NEW YORK CITY, NY, USA A local magistrate has issued an unusual ruling following his determination that an American kestrel recently rescued from a marauding gang of pigeons and mourning doves in the Bronx had indeed infringed upon the copyrighted persona of shock rocker Alice Cooper.
The fledgling falcon's distinctive markings were brought to the singer's attention as it recovered from the vicious attack at the Animal Medical Center in Manhattan. The bird was actually called "Alice" by staffers because the lines under its eyes resemble Cooper's trademark mascara streaks; it has two narrow, vertical black facial markings on each side of the head, one below the eyes and one on the rear portion of the auriculars.
Alice Cooper, who was forced to interrupt his current tour in Australia to appear in court, testified, "First The Crow stole my make up, and now this kestrel has done it. This madness has got to stop. The bird has been trying to get a part in the show and will try anything to generate attention and get into our production."
The magistrate, no-nonsense Bronx native, former New York state congressman, New York mayor and People's Court Judge Ed Koch ruled that in light of the kestrel's obvious desire to be part of Cooper's show and its flaunting of applicable trademark law, justice would best be served by granting Cooper custody of the bird.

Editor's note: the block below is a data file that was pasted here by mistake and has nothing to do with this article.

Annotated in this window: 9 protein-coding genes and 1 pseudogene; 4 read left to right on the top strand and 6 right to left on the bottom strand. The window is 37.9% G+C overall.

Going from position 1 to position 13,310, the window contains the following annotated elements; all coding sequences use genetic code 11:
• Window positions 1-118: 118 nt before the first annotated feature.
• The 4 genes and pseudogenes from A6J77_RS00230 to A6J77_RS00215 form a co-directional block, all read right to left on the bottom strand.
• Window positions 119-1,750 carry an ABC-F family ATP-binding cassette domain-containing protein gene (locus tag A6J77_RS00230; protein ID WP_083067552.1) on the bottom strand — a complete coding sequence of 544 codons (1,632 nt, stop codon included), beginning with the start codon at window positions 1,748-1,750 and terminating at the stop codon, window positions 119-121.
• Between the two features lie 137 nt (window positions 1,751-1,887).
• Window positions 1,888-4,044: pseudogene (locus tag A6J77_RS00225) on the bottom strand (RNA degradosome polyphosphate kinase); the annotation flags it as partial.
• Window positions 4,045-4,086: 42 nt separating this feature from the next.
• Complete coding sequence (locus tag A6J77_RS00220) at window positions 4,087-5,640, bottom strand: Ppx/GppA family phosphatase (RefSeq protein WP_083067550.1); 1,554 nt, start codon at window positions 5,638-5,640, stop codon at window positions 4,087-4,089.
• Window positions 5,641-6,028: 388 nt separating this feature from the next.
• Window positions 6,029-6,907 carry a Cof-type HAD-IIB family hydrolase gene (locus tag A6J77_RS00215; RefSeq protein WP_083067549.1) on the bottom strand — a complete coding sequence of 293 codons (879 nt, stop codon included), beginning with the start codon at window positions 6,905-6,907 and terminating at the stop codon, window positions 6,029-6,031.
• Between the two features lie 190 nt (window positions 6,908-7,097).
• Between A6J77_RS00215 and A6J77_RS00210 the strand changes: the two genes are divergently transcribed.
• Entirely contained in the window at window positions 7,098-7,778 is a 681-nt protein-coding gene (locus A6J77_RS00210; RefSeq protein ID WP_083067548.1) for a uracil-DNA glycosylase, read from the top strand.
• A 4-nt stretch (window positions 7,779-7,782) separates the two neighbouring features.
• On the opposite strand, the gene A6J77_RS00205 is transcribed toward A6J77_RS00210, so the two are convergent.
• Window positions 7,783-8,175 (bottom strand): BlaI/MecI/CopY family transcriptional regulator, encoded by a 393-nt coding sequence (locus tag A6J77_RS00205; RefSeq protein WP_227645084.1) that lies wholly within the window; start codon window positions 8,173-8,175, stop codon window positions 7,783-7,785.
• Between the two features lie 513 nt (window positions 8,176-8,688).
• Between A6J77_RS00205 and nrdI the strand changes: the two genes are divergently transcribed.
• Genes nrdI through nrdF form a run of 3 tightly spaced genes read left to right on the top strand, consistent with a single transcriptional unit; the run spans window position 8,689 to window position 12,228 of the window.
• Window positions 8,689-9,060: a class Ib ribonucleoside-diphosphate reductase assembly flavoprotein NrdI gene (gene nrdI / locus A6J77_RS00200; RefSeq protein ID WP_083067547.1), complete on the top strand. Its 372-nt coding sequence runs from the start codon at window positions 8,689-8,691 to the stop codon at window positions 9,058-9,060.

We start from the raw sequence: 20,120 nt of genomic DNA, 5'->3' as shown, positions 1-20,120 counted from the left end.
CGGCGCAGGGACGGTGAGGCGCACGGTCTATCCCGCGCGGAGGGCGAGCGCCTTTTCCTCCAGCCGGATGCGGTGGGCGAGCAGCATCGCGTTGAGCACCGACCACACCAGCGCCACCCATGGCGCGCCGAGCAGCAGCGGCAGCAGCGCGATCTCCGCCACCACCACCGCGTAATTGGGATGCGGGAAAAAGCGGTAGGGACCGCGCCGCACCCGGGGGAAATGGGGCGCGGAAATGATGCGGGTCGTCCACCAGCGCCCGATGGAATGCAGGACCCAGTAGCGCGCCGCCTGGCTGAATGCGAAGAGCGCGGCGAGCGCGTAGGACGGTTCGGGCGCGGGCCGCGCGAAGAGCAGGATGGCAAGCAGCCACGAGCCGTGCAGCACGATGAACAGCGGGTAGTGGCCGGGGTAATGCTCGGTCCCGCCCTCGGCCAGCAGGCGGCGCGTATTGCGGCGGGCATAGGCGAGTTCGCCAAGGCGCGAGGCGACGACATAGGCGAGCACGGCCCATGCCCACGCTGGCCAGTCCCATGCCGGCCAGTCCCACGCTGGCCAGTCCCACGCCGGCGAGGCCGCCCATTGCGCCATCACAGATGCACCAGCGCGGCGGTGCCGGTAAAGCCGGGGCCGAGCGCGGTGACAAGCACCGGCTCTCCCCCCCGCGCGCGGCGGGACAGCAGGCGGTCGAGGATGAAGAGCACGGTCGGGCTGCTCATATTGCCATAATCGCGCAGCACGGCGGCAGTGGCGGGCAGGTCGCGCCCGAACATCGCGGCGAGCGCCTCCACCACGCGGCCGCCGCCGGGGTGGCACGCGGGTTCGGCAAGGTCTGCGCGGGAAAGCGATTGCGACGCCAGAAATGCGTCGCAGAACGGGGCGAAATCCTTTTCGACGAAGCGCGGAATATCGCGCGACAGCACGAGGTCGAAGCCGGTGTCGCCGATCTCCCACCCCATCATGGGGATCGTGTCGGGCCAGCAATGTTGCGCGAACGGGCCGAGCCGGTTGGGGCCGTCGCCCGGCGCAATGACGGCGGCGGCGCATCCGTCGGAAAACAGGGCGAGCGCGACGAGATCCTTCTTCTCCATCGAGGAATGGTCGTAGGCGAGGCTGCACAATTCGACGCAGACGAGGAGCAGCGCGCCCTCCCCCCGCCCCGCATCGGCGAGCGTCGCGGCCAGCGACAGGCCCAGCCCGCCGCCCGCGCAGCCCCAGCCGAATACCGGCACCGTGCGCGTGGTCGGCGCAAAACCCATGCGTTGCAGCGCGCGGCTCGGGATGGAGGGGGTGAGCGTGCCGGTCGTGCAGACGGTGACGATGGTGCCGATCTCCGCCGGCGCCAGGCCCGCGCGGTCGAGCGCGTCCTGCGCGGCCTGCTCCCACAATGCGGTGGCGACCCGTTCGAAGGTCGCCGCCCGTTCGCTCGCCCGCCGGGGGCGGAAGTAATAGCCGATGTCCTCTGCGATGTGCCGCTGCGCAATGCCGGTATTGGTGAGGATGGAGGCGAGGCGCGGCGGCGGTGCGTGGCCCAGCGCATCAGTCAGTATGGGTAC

Initially reluctant to assume responsibility for the avian miscreant, Cooper expressed much greater enthusiasm with his most recent acquisition when he discovered that the bird's main vocalizations include the "klee" or "killy" sound, which is usually uttered in a rapid series of repetitions of the calls when the kestrel is upset or excited.
Cooper reportedly plans to capitalize on the kestrel's unique vocal skills by staging mock beheadings of the young falcon on a miniature guillotine as the hapless bird shrieks "killy, killy, killy, killy" followed by band members pelting the audience with bloodied chunks of a dismembered chicken at the conclusion of his concerts.
The ASPCA will be on hand to assure that no bird is harmed during the exhibitions.